Internet Shakespeare Editions

Author: Anonymous
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The Puritan (Folio 3, 1664)


72
The Puritan Widow.
Sir God. I, and a banquet ready by this time, Master
Sheriffe, to which I most cheerfully invite you, and your
late prisoner there: see you this goodly Chain, sir, mum,
no more words, 'twas lost and is found again; come, my
2135inestimable Bullies, we'll talk of your noble Acts in
sparkling Charnico, and instead of a Jester, we'll ha the
Ghost ith' white sheet sit at upper end oth' Table.
Sheriffe. Exlent merry man ifaith.
Exit.
Franck. Well, seeing I am enjoyn'd to love and mar-
2140My foolish vow thus I casheere to aire
Which first begot it,--now love play thy part;
The Schollar reads his lecture in my heart.


Actus Quintus.


Enter in haste Master Edmond and Frailty.

2145Edm. This is the Marriage morning for my Mother
and my Sister.
Frail. O me, Master Edmond, we shall have rare do-
ings.
Edm. Nay go, Frailty, run to the Sexton, you know
2150my mother will be married at Saint Antlings, hie thee, 'tis
past five, bid them open the Church door, my Sister is al-
most ready.
Fra. What already, Master Edmond?
Edm. Nay go hie thee, first run to the Sexton, and
2155run to the Clerk, and then run to Master Pigman the
Parson, and then run to the Milliner, and then run home
agen.
Frail. Here's run, run, run---
Ed. But hark, Frailty.
2160Fra. What, more yet?
Edm. Has the Maids remembred to strew the way to
the Church.
Fra. Foh, an hour ago I helpt 'em my self.
Ed. Away, away, away, away then.
2165Frail. Away, away, away, away, then.
Exit Frailty.
Edm. I shall have a simple Father-in-law, a brave
Captain, able to beat all our street: Captain Idle, now
my Lady Mother will be fitted for a delicate name, my
Lady Idle, my Lady Idle, the finest name that can be for
2170a woman, and then the Schollar, Master Pye-boord for
my Sister Frances, that will be Mistresse Frances Pye-
boord, Mistresse Frances Pye-boord, they'll keep a good
Table I warrant you: Now all the Knights noses are put
out of joynt, they may go to a Bone-setters now.

2175
Enter Captain and Pye-boord.
Hark, hark; oh who comes here with two Torches before
'em, my sweet Captain, and my fine Schollar? oh how
bravely they are shot up in one night, they look like fine
Britains now me thinks, here's a gallant change ifaith;
2180'slid, they have hir'd men and all by the Clock.
Cap. Master Edmond, kind, honest, dainty Master
Edmond.
Edm. Poh, sweet Ceptain Father-in-law, a rare per-
fume ifaith.
2185Pye. What, are the Brides stirring? may we steall up-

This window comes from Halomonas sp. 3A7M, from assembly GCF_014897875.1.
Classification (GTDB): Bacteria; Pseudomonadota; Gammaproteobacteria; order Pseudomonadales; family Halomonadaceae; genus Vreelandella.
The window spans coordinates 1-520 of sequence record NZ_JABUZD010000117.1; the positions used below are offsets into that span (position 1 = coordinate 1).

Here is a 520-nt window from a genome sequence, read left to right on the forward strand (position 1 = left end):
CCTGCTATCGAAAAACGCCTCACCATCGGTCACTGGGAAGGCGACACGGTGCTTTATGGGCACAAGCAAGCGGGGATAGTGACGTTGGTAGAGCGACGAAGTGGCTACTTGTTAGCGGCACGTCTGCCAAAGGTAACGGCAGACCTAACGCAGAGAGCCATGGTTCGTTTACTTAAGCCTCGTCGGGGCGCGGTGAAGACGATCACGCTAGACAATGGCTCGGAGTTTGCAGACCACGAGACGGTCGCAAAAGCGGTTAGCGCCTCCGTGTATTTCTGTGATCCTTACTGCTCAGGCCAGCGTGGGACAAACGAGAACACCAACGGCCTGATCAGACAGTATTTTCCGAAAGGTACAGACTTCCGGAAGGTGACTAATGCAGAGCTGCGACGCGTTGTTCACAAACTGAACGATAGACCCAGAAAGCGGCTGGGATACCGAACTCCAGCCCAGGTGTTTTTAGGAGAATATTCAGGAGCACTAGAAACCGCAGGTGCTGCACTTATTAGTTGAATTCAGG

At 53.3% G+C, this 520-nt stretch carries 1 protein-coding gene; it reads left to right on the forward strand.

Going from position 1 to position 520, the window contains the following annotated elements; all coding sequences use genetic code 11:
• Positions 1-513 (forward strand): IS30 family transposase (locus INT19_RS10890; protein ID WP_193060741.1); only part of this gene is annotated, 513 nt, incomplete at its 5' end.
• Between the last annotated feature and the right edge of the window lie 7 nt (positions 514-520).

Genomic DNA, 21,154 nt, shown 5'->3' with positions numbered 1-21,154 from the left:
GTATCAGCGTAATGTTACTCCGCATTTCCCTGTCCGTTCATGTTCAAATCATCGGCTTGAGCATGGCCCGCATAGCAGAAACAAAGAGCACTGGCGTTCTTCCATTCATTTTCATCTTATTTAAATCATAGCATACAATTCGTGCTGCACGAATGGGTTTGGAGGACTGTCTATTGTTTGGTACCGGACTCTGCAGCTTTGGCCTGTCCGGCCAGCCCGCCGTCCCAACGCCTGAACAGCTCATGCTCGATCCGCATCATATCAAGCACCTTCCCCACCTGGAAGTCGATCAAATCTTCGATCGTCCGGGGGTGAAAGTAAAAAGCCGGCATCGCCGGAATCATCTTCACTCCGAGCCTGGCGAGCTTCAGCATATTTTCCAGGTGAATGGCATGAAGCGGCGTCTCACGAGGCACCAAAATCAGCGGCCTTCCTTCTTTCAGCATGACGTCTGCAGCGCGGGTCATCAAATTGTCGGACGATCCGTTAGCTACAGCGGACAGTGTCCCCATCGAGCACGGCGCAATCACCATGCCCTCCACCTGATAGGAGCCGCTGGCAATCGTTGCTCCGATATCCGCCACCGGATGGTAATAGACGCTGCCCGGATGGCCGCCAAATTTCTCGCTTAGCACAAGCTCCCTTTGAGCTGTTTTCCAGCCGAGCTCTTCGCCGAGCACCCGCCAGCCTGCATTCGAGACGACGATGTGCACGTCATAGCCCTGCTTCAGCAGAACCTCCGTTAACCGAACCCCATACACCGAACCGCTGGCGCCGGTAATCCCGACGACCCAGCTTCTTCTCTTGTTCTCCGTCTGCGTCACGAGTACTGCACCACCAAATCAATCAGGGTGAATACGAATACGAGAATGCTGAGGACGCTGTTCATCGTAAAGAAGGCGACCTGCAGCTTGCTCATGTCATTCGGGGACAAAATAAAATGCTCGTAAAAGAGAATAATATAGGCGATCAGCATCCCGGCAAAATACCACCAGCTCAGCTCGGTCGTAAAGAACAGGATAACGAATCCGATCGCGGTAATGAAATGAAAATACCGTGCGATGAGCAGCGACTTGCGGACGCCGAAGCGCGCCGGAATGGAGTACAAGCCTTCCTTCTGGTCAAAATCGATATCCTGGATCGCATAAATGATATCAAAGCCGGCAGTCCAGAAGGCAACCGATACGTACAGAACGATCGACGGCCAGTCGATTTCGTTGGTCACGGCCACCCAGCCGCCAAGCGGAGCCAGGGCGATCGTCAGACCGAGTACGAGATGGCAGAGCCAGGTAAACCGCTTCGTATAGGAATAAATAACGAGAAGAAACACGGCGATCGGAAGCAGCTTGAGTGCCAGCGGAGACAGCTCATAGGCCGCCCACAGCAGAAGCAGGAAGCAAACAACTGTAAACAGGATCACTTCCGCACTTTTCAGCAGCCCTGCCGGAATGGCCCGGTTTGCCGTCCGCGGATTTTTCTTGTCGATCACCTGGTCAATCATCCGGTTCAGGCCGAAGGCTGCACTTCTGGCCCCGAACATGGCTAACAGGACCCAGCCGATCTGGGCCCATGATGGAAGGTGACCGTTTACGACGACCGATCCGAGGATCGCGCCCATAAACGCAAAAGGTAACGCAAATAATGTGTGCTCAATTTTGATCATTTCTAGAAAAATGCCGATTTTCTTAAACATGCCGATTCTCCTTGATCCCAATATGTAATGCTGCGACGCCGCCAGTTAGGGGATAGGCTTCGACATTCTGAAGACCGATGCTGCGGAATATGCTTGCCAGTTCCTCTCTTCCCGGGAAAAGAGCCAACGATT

on 'em think'st thou, Master Edmond?
Edm. Faw, their e'ne upon readinesse I can assure
you: for they were at their Torch e'ne now, by the same
token I tumbled down the staires.
2190Pye. Alass, poor Master Edmond.

Enter Musicians.

Cap. O, the Musicians! I prethee, Master Edmond,
call 'em in and liquor 'em a little.
Edm. That I will, sweet Captain Father-in-law, and
2195make each of them as drunk as a common Fidler.
Exeunt omnes.

Enter Sir John Penny-Dub, and Moll above lacing
of her cloathes.

Pen. Whewh, Mistresse Moll, Mistresse Moll.
2200Moll. Who's there?
Pen. 'Tis I.
Moll. Who, Sir John Penny-Dub? O you're an early
Cock ifaith, who would have thought you to be so rare a
stirrer?
2205Pen. Prethee, Moll, let me come up.
Moll. No by my faith Sir John, I'le keep you down,
for you Knights are very dangerous if once you get a-
bove.
Pen. I'le not stay ifaith.
2210Mol. Ifaith you shall stay: for, Sir John, you must
note the nature of the Climates: your Northern Wench
in her own Countrey may well hold out till she be fif-
teen, but if she touch the South once, and come up to
London, here the Chimes go presently after twelve.
2215Pen. O th'art a mad Wench, Moll, but I prethee
make haste, for the Priest is gone before.
Moll. Do you follow him, I'le not be long after.
Exeunt.

Enter Sir Oliver Muck-hill, Sir Andrew Tipstaffe,
2220
and old Skirmish talking.

Muck. O monstrous unheard of forgery.
Tip. Knight, I never heard of such villany in our own
Countrey, in my life.
Muck. Why 'tis impossible. dare you maintain your
2225words?
Skir. Dare we? e'ne to their wezen pipes: we know
all their plots, they cannot squander with us, they have
knavishly abus'd us, made onely properties on's to ad[-}
vance their selves upon our shoulders, but they shall rue
2230their abuses, this morning they are to be married.
Muck. 'Tis too true, yet if the Widow be not too
much besotted on slights and forgeries, the revelation of
their villanies will make 'em loathsome, and to that end,
be it in private to you, I sent late last night to an ho-
2235nourable personage, to whom I am much indebted in
kindnesse, as he is to me, and therefore presume upon
the payment of his tongue, and that he will lay out good
words for me, and to speak truth, for such needfull occa-
sions, I onely preserve him in bond, and sometimes he
2240may doe me more good here in the City by a free word
of his mouth, then if he had paid one half in hand, and
took Doomesday for tother.
Tip. Introth, sir, without soothing be it spoken, you
have publisht much judgement in these few words.
2245Muck. For you know, what such a man utters will
be thought effectuall; and to weighty purpose, and there-
fore into his mouth we'll put the approved theame of
their forgeries.
Skir. And I'le maintain it, Knight, if she'll be true.
[D4v]
Enter